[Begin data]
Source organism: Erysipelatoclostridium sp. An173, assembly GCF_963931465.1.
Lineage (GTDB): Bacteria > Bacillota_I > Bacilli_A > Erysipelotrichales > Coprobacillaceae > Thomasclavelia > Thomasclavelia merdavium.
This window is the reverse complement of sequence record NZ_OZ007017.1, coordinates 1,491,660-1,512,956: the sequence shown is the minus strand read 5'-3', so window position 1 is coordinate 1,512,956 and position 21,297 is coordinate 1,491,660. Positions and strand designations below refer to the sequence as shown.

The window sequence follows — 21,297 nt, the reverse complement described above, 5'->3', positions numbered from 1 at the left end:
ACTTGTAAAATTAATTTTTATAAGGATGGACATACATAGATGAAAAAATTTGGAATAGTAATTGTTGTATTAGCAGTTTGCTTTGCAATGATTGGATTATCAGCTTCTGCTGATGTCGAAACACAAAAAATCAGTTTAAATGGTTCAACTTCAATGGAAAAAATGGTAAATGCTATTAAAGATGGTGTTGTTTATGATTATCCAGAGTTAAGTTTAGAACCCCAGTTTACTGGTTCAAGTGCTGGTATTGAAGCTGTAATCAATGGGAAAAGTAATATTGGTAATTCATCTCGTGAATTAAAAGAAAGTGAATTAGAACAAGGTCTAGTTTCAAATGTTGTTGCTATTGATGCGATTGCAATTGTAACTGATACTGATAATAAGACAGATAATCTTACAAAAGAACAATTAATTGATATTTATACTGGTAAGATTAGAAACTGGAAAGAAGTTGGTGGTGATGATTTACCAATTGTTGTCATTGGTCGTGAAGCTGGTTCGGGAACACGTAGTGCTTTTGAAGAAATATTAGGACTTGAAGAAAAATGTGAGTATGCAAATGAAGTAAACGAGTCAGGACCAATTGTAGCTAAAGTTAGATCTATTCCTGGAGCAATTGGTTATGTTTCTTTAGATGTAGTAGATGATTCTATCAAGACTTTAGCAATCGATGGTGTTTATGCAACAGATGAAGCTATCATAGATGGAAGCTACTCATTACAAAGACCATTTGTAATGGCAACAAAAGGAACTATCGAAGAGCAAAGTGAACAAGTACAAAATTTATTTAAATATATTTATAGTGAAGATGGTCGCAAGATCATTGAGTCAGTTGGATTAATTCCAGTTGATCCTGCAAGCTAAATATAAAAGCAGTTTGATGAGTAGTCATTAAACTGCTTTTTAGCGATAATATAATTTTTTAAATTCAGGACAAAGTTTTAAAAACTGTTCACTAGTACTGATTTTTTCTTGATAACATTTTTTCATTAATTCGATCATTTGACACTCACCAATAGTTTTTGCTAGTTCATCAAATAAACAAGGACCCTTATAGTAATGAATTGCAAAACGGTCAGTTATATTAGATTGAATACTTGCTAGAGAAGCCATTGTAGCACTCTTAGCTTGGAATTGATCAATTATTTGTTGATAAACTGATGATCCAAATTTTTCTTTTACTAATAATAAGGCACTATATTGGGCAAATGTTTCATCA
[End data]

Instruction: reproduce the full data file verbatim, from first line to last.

Source organism: Erysipelatoclostridium sp. An173, assembly GCF_963931465.1.
Lineage (GTDB): Bacteria > Bacillota_I > Bacilli_A > Erysipelotrichales > Coprobacillaceae > Thomasclavelia > Thomasclavelia merdavium.
This window is the reverse complement of sequence record NZ_OZ007017.1, coordinates 1,491,660-1,512,956: the sequence shown is the minus strand read 5'-3', so window position 1 is coordinate 1,512,956 and position 21,297 is coordinate 1,491,660. Positions and strand designations below refer to the sequence as shown.

The window sequence follows — 21,297 nt, the reverse complement described above, 5'->3', positions numbered from 1 at the left end:
ACTTGTAAAATTAATTTTTATAAGGATGGACATACATAGATGAAAAAATTTGGAATAGTAATTGTTGTATTAGCAGTTTGCTTTGCAATGATTGGATTATCAGCTTCTGCTGATGTCGAAACACAAAAAATCAGTTTAAATGGTTCAACTTCAATGGAAAAAATGGTAAATGCTATTAAAGATGGTGTTGTTTATGATTATCCAGAGTTAAGTTTAGAACCCCAGTTTACTGGTTCAAGTGCTGGTATTGAAGCTGTAATCAATGGGAAAAGTAATATTGGTAATTCATCTCGTGAATTAAAAGAAAGTGAATTAGAACAAGGTCTAGTTTCAAATGTTGTTGCTATTGATGCGATTGCAATTGTAACTGATACTGATAATAAGACAGATAATCTTACAAAAGAACAATTAATTGATATTTATACTGGTAAGATTAGAAACTGGAAAGAAGTTGGTGGTGATGATTTACCAATTGTTGTCATTGGTCGTGAAGCTGGTTCGGGAACACGTAGTGCTTTTGAAGAAATATTAGGACTTGAAGAAAAATGTGAGTATGCAAATGAAGTAAACGAGTCAGGACCAATTGTAGCTAAAGTTAGATCTATTCCTGGAGCAATTGGTTATGTTTCTTTAGATGTAGTAGATGATTCTATCAAGACTTTAGCAATCGATGGTGTTTATGCAACAGATGAAGCTATCATAGATGGAAGCTACTCATTACAAAGACCATTTGTAATGGCAACAAAAGGAACTATCGAAGAGCAAAGTGAACAAGTACAAAATTTATTTAAATATATTTATAGTGAAGATGGTCGCAAGATCATTGAGTCAGTTGGATTAATTCCAGTTGATCCTGCAAGCTAAATATAAAAGCAGTTTGATGAGTAGTCATTAAACTGCTTTTTAGCGATAATATAATTTTTTAAATTCAGGACAAAGTTTTAAAAACTGTTCACTAGTACTGATTTTTTCTTGATAACATTTTTTCATTAATTCGATCATTTGACACTCACCAATAGTTTTTGCTAGTTCATCAAATAAACAAGGACCCTTATAGTAATGAATTGCAAAACGGTCAGTTATATTAGATTGAATACTTGCTAGAGAAGCCATTGTAGCACTCTTAGCTTGGAATTGATCAATTATTTGTTGATAAACTGATGATCCAAATTTTTCTTTTACTAATAATAAGGCACTATATTGGGCAAATGTTTCATCA